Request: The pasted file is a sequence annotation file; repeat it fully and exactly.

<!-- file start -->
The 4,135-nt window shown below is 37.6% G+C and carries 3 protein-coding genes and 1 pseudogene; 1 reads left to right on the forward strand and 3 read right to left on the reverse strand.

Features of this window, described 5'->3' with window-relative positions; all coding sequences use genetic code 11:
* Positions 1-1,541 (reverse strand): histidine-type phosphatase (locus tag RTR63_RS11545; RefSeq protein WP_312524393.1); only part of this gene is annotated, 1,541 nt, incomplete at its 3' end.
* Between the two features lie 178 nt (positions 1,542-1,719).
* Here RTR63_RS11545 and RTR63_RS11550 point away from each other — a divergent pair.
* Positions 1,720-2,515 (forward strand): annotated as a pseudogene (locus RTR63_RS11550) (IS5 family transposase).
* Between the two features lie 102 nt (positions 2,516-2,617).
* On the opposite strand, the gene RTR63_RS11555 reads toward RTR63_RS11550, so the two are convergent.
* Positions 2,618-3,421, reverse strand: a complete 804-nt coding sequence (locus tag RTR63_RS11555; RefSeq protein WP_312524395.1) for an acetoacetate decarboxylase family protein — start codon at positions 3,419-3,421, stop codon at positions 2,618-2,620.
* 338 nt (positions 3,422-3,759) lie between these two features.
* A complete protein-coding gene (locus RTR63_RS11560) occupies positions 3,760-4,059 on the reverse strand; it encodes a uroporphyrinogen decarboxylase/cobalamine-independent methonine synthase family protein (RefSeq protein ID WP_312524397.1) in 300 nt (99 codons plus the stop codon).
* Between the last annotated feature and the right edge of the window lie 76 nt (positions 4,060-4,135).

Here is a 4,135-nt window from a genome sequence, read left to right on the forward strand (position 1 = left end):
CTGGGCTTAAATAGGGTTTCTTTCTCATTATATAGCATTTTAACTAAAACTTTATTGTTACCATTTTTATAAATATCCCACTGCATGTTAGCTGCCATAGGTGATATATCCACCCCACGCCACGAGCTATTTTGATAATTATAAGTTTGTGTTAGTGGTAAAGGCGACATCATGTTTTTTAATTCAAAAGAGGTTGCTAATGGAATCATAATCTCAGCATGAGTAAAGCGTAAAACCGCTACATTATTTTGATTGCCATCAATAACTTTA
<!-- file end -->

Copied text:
The 4,135-nt window shown below is 37.6% G+C and carries 3 protein-coding genes and 1 pseudogene; 1 reads left to right on the forward strand and 3 read right to left on the reverse strand.

Features of this window, described 5'->3' with window-relative positions; all coding sequences use genetic code 11:
* Positions 1-1,541 (reverse strand): histidine-type phosphatase (locus tag RTR63_RS11545; RefSeq protein WP_312524393.1); only part of this gene is annotated, 1,541 nt, incomplete at its 3' end.
* Between the two features lie 178 nt (positions 1,542-1,719).
* Here RTR63_RS11545 and RTR63_RS11550 point away from each other — a divergent pair.
* Positions 1,720-2,515 (forward strand): annotated as a pseudogene (locus RTR63_RS11550) (IS5 family transposase).
* Between the two features lie 102 nt (positions 2,516-2,617).
* On the opposite strand, the gene RTR63_RS11555 reads toward RTR63_RS11550, so the two are convergent.
* Positions 2,618-3,421, reverse strand: a complete 804-nt coding sequence (locus tag RTR63_RS11555; RefSeq protein WP_312524395.1) for an acetoacetate decarboxylase family protein — start codon at positions 3,419-3,421, stop codon at positions 2,618-2,620.
* 338 nt (positions 3,422-3,759) lie between these two features.
* A complete protein-coding gene (locus RTR63_RS11560) occupies positions 3,760-4,059 on the reverse strand; it encodes a uroporphyrinogen decarboxylase/cobalamine-independent methonine synthase family protein (RefSeq protein ID WP_312524397.1) in 300 nt (99 codons plus the stop codon).
* Between the last annotated feature and the right edge of the window lie 76 nt (positions 4,060-4,135).

Here is a 4,135-nt window from a genome sequence, read left to right on the forward strand (position 1 = left end):
CTGGGCTTAAATAGGGTTTCTTTCTCATTATATAGCATTTTAACTAAAACTTTATTGTTACCATTTTTATAAATATCCCACTGCATGTTAGCTGCCATAGGTGATATATCCACCCCACGCCACGAGCTATTTTGATAATTATAAGTTTGTGTTAGTGGTAAAGGCGACATCATGTTTTTTAATTCAAAAGAGGTTGCTAATGGAATCATAATCTCAGCATGAGTAAAGCGTAAAACCGCTACATTATTTTGATTGCCATCAATAACTTTA